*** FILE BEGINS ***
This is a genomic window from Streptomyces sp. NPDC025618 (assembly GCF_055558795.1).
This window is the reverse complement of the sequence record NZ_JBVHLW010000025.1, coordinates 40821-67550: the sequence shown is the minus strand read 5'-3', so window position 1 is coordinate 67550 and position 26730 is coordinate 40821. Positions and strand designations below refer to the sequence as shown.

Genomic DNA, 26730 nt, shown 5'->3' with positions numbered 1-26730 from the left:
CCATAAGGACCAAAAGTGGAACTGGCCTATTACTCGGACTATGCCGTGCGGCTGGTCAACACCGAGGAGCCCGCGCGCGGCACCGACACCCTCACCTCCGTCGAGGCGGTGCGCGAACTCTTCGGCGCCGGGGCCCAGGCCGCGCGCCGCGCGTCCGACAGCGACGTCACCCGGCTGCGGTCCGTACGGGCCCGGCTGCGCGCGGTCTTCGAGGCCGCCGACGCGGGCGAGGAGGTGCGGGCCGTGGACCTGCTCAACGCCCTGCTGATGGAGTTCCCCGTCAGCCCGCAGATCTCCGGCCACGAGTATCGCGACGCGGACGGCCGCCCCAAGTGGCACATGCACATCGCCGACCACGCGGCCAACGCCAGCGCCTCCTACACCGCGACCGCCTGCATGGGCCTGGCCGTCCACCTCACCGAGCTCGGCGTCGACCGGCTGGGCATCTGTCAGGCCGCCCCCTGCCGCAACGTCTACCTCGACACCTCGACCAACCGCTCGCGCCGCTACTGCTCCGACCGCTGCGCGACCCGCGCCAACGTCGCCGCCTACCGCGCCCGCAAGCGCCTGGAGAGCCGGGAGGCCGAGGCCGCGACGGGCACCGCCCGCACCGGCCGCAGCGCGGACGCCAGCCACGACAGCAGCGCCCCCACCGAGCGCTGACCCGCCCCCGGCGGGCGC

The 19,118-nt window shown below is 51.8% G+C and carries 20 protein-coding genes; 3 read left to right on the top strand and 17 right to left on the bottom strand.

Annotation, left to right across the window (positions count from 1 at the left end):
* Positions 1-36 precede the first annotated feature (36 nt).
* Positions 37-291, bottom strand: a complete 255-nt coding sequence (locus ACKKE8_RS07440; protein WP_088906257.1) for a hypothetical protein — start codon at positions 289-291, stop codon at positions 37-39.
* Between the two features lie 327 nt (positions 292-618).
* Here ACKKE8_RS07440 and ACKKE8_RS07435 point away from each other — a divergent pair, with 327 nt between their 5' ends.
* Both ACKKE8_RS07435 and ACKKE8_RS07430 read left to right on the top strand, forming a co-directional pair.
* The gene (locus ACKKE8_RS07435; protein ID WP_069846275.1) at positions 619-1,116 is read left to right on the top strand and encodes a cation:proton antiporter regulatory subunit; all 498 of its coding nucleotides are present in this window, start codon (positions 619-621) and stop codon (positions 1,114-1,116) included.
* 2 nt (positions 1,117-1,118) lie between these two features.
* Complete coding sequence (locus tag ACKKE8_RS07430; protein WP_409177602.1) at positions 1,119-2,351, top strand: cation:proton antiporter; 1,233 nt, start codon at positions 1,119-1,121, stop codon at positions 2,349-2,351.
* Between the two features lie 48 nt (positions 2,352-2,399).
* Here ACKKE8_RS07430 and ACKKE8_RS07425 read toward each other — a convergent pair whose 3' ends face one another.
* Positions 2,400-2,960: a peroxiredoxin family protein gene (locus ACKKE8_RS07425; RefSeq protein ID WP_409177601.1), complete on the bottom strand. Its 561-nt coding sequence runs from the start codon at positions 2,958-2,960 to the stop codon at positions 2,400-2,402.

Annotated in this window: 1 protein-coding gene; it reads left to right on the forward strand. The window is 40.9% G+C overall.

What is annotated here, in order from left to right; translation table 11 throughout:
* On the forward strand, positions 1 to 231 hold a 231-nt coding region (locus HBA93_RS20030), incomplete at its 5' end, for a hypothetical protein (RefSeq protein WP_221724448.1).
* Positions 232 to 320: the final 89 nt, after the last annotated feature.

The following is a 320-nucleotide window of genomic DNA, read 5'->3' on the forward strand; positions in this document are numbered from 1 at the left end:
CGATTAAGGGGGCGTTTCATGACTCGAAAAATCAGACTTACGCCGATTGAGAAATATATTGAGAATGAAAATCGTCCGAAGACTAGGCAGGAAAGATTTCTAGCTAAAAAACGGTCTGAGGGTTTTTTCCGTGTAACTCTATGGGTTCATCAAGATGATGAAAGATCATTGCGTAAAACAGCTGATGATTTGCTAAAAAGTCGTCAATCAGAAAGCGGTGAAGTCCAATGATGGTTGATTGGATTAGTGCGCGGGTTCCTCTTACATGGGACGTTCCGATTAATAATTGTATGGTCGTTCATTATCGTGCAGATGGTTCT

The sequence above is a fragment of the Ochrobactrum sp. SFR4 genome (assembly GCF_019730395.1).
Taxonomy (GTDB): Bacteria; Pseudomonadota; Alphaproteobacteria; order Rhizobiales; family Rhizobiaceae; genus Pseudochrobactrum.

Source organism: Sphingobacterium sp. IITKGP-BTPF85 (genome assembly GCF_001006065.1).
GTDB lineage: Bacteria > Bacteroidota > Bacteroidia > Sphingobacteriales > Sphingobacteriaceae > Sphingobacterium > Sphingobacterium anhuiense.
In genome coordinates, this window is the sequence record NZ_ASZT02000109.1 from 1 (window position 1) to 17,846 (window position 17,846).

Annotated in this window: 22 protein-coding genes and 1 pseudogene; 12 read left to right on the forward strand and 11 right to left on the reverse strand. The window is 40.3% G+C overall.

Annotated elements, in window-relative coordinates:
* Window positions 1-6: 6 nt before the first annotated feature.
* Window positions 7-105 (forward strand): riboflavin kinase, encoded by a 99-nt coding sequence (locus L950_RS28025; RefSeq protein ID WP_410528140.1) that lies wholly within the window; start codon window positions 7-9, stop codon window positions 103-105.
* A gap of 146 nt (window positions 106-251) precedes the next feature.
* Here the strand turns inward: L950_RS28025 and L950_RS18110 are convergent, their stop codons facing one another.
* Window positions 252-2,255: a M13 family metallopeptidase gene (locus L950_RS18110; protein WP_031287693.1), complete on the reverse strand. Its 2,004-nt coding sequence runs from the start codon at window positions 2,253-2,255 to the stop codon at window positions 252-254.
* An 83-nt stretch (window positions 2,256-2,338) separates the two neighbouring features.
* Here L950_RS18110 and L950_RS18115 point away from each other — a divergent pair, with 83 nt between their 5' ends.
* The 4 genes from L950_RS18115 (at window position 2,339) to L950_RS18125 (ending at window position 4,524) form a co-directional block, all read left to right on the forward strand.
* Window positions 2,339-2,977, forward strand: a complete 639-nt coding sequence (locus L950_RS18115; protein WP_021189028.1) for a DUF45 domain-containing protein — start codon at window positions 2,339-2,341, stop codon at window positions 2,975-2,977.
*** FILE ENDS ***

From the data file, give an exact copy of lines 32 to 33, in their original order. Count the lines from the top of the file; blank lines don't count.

* Window positions 7-105 (forward strand): riboflavin kinase, encoded by a 99-nt coding sequence (locus L950_RS28025; RefSeq protein ID WP_410528140.1) that lies wholly within the window; start codon window positions 7-9, stop codon window positions 103-105.
* A gap of 146 nt (window positions 106-251) precedes the next feature.